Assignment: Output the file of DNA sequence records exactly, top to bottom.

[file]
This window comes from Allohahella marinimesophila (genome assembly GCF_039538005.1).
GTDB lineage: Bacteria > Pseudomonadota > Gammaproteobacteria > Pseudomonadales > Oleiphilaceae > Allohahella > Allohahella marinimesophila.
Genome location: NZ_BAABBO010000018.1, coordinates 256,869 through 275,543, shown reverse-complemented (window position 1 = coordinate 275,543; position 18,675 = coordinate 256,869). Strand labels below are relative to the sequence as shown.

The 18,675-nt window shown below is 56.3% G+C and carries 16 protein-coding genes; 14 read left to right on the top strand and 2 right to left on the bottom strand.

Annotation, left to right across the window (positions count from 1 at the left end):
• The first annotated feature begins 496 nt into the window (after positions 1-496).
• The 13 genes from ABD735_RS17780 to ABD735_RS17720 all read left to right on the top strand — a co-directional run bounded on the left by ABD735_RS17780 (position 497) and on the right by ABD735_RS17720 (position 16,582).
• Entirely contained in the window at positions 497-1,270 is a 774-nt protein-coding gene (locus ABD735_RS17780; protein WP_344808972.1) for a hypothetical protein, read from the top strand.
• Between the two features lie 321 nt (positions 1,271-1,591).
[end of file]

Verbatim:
This window comes from Allohahella marinimesophila (genome assembly GCF_039538005.1).
GTDB lineage: Bacteria > Pseudomonadota > Gammaproteobacteria > Pseudomonadales > Oleiphilaceae > Allohahella > Allohahella marinimesophila.
Genome location: NZ_BAABBO010000018.1, coordinates 256,869 through 275,543, shown reverse-complemented (window position 1 = coordinate 275,543; position 18,675 = coordinate 256,869). Strand labels below are relative to the sequence as shown.

The 18,675-nt window shown below is 56.3% G+C and carries 16 protein-coding genes; 14 read left to right on the top strand and 2 right to left on the bottom strand.

Annotation, left to right across the window (positions count from 1 at the left end):
• The first annotated feature begins 496 nt into the window (after positions 1-496).
• The 13 genes from ABD735_RS17780 to ABD735_RS17720 all read left to right on the top strand — a co-directional run bounded on the left by ABD735_RS17780 (position 497) and on the right by ABD735_RS17720 (position 16,582).
• Entirely contained in the window at positions 497-1,270 is a 774-nt protein-coding gene (locus ABD735_RS17780; protein WP_344808972.1) for a hypothetical protein, read from the top strand.
• Between the two features lie 321 nt (positions 1,271-1,591).